Tuesday 12 December 2006 by Janda Gooding. No comments
George Lambert: Gallipoli and Palestine Landscapes, Exhibition, Gallipoli Mission, Landscape

When the Australian Historical Mission left Gallipoli on 10 March 1919 they sailed up to Constantinople (Istanbul) before embarking on a 1500 mile rail journey that would take them across Turkey, Syria, Palestine and Egypt and into Cairo where they dispersed. The rail link through the Taurus Mountains had only been recently opened and was being used to transport Tukish and Allied troops back and forth across Asia Minor.

For their overland journey the party was assigned two long enclosed horse or cattle trucks in the train. One truck was converted to a mess room and kitchen where Lambert with the help of Sergeant G Hunter Rogers cooked the meals and slept. During the trip Lambert and Rogers frequently served up three course meals and Lambert regaled the group with impersonations of British officers and stories of his time in the Sinai with the Light Horse.

Charles Bean in Gallipoli Mission described the journey as one of "extraordinary interest and, in parts, through scenery both grand and beautiful, in country with a history going back much farther than St Paul; where Assyrians, Lydians, Greeks, Romans, Egyptians, Arabs, Turks, Crusaders - and in these modern times Napoleon and ourselves - had marched and fought." Along the way they passed trains crowded with Turkish troops who were demobilising.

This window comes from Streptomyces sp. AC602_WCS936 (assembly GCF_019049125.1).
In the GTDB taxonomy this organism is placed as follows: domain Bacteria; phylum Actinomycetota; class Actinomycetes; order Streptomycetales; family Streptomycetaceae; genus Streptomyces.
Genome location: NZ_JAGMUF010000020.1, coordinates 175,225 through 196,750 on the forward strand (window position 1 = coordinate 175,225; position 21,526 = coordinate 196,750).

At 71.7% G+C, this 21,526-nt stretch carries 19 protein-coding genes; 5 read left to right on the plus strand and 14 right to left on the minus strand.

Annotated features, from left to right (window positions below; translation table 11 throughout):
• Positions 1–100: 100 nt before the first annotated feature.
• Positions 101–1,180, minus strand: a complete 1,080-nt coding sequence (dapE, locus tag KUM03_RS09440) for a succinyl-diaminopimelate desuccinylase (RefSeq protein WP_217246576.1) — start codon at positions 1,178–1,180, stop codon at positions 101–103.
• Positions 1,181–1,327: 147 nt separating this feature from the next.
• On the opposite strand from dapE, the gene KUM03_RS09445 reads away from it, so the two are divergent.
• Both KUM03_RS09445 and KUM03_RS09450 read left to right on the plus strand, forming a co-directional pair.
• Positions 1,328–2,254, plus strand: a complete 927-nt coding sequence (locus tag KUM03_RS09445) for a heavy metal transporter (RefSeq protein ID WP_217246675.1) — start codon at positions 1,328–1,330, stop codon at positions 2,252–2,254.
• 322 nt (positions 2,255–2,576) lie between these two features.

'The top of the Taurus range' 1919 by George Lambert 'The top of the Taurus range' 1919 by George Lambert

Lambert described the rail journey (through the Taurus Mountains) as taking them through "what I think is the most spectacular country in all that part of the world that I have travelled in." Fortunately, we have one image from this part of the trip that indicates how Lambert responded to the landscape. At one point the train made a brief halt high up in the mountains. Lambert was able to make a quick sketch of the landscape on the back of one of his Gallipoli paintings. The painting (right) was only roughly sketched in but clearly outlines the form of the place and the distant peak of the Taurus Mountains covered in snow.

As the train wound down from the mountains it passed through Adana and then Aleppo where Lambert was able to make another quick study (left). Changing trains the group passed through Jerusalem and then onto Cairo where they dispersed in early April. Throughout most of April and May Lambert was confined to a Cairo hospital with dysentery and malaria. On 31 May he was discharged from hospital and travelled to Semakh where he resumed his work as a war artist.